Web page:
In Part I discussed Non-Exercise Activity Thermogenesis (NEAT).  The biochemistry of hunger and the possible benefits of hunger were the issues in Part II.  I ended by posing the question of whether or not consuming several small meals per day was more or less conducive to losing weight than the popular admonition to eat up to six small meals per day.  It seems the verdict is very much out.  The answer is: It depends…

To start with, here’s an article by registered dietitian Kristine Clark writing for the IDEA Health & Fitness Association.  Clark first offers wise observations on the exact nature of hunger and satiety.  Hunger being the main reason we should eat at all and satiety being the signal to stop.  She writes,

“‘Unfortunately, many people are out of touch with the feeling of satiety.”  Marion Nestle—researcher, author and professor of nutrition at New York University—says, ‘You can’t teach satiety.  People have to learn it themselves.’  The bottom line is that recognition of both hunger and satiety is key to appropriate eating.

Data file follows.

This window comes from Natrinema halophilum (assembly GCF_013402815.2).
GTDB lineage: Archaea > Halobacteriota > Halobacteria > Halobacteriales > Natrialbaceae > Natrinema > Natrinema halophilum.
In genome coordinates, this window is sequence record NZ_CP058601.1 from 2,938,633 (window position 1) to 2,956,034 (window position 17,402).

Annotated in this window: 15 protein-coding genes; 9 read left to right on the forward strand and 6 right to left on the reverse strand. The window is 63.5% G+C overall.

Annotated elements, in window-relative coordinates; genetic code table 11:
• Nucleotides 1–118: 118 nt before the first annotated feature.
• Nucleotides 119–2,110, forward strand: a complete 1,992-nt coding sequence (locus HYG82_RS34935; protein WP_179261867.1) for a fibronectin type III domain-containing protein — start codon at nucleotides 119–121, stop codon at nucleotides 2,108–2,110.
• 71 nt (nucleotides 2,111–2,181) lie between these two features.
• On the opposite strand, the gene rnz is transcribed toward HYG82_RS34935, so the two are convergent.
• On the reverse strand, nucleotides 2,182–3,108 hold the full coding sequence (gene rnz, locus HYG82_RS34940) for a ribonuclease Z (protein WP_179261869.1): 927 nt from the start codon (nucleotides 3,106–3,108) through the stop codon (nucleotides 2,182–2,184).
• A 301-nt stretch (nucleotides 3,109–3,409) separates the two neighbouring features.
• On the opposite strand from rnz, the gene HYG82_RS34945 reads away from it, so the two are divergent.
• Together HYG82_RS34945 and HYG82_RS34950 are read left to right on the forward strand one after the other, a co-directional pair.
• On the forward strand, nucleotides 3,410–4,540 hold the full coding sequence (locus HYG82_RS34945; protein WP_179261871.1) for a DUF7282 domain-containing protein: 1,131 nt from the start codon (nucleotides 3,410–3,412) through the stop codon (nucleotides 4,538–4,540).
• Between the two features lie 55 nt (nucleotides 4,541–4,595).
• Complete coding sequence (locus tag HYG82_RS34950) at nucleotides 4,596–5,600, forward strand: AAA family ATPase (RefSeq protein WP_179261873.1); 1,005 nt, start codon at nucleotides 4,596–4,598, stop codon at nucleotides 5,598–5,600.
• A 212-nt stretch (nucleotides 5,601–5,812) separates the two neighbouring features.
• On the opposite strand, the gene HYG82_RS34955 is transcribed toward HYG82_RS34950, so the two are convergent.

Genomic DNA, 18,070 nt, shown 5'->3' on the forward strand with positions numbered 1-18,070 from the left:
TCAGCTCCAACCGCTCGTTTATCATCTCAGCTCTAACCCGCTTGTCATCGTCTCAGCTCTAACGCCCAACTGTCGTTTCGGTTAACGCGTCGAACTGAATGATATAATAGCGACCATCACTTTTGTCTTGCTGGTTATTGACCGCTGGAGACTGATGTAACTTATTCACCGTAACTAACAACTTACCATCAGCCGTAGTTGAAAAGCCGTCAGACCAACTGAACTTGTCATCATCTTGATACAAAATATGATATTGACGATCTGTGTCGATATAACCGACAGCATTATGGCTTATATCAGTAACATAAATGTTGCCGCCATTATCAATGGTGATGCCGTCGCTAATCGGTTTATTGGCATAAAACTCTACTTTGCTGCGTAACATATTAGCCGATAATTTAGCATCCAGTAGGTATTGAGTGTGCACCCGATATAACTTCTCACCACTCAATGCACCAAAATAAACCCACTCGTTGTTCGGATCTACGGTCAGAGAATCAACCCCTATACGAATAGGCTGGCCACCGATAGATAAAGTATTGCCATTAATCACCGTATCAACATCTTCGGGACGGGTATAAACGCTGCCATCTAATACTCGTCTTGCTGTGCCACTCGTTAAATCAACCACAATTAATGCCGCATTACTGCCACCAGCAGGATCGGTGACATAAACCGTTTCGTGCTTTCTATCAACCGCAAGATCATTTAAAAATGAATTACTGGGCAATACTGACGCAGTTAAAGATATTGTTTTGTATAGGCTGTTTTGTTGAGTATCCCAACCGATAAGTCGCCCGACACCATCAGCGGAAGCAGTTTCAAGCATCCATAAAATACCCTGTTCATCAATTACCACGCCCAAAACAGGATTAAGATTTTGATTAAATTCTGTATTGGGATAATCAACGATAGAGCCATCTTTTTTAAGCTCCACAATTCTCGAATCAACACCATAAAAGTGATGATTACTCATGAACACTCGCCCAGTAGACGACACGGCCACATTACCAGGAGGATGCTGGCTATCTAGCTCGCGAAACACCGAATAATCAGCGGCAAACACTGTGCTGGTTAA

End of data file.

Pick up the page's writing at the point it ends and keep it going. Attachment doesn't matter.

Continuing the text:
Anyone seeking weight loss must take that statement to heart.

Clark then refers to the research from the 1960s and ’70s that associated several small meals with a leaner physique.  I won’t go into the details of the studies (references are found at the end of Clark’s article) but both studies show weaknesses worth considering.  The small sample sizes and the use of a 24-hr diet recall interview in one study make me question to what degree we should hold to the implications of these studies.  I’m not the only one thinking this.  For further reading on the strength or lack thereof of nutritional studies, look here and here.  (And remember these sorts of weaknesses the next time a news anchor tells you that some study shows This causes That. Odds are the cause and effect aren’t that strongly linked.)

Most importantly, Clark interviews Dr. Barbara Rolls of the Penn St. Nutritional Science Department.  Essentially she says that meal frequency isn’t the key issue–It’s how much you eat!